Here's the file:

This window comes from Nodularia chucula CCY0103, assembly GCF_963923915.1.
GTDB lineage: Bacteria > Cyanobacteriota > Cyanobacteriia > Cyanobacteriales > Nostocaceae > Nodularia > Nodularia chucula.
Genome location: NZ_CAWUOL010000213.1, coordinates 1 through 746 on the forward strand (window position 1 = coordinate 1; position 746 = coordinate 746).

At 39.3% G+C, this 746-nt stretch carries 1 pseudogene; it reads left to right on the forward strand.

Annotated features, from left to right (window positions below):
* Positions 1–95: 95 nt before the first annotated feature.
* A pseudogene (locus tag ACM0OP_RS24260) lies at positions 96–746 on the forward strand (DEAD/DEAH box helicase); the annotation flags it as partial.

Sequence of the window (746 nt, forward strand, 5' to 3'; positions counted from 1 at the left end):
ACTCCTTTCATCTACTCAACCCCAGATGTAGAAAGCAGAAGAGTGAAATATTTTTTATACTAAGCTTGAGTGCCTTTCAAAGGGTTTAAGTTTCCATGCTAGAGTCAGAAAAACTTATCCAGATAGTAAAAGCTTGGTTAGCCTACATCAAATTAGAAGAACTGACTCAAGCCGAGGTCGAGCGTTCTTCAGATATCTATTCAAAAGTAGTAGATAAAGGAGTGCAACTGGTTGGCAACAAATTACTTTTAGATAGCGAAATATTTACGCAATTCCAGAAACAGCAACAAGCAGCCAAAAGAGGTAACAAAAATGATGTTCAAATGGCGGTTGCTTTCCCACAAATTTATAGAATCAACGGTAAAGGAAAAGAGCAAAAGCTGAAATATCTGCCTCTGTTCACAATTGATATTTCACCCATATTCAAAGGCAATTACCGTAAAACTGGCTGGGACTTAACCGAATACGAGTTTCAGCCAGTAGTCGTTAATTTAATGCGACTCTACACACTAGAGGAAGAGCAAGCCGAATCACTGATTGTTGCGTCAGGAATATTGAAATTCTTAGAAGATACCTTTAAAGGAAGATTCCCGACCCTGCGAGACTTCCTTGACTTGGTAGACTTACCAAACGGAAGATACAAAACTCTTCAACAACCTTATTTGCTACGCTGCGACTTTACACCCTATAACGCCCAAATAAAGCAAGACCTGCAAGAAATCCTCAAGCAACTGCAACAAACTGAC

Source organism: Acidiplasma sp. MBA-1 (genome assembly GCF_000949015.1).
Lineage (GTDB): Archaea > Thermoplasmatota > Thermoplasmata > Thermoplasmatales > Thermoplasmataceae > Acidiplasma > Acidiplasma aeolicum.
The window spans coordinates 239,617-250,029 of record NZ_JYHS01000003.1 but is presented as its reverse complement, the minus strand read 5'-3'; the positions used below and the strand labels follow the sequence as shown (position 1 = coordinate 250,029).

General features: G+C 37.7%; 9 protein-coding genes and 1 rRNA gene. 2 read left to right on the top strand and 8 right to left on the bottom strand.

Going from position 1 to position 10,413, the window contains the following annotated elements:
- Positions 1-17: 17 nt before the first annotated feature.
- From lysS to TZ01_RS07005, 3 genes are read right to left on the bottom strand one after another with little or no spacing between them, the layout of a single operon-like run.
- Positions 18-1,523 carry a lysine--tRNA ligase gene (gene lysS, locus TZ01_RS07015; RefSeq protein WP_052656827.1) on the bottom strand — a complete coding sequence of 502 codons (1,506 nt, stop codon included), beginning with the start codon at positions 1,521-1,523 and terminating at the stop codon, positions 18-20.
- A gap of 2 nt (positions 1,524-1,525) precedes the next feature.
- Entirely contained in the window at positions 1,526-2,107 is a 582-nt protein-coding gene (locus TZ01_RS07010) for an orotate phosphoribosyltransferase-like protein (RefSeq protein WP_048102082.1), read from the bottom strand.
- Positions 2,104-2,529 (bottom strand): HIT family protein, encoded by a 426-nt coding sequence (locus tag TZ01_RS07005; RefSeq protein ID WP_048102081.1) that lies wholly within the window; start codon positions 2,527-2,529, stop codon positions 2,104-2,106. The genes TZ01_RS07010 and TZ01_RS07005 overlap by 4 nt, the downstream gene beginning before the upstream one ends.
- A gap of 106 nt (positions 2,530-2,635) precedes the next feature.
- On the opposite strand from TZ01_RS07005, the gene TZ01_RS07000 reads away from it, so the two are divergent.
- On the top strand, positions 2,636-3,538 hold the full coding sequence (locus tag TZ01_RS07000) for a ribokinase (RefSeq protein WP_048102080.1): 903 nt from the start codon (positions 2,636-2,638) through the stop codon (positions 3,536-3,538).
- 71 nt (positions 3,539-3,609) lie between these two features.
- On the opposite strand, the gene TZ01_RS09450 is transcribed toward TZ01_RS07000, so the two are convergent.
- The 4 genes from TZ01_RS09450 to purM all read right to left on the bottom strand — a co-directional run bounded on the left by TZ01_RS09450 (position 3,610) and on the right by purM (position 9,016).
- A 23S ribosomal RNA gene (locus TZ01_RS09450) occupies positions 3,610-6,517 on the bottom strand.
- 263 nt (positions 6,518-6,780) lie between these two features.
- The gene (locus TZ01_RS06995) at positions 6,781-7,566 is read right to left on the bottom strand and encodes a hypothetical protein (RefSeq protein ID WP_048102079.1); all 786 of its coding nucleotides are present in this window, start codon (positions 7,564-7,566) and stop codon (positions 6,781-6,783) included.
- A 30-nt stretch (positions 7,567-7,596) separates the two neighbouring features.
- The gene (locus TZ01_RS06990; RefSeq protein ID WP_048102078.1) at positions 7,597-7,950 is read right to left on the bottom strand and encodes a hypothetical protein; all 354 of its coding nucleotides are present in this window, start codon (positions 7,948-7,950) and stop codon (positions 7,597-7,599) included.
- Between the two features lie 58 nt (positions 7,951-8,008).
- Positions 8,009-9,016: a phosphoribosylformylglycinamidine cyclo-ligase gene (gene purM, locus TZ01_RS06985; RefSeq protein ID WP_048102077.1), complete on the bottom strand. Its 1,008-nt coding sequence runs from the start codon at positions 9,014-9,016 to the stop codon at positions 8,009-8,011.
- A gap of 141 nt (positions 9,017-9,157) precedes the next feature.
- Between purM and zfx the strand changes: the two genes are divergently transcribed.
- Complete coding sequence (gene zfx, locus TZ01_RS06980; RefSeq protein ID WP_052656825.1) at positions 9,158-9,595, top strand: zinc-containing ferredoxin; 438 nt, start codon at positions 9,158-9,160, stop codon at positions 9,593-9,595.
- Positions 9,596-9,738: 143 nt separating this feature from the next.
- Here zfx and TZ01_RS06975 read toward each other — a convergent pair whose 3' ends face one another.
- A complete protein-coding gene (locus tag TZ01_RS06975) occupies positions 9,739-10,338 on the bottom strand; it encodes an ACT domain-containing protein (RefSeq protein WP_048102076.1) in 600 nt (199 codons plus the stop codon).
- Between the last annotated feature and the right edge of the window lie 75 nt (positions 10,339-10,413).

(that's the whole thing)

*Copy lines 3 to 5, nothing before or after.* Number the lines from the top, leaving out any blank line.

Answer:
Genome location: NZ_CAWUOL010000213.1, coordinates 1 through 746 on the forward strand (window position 1 = coordinate 1; position 746 = coordinate 746).

At 39.3% G+C, this 746-nt stretch carries 1 pseudogene; it reads left to right on the forward strand.

Annotated features, from left to right (window positions below):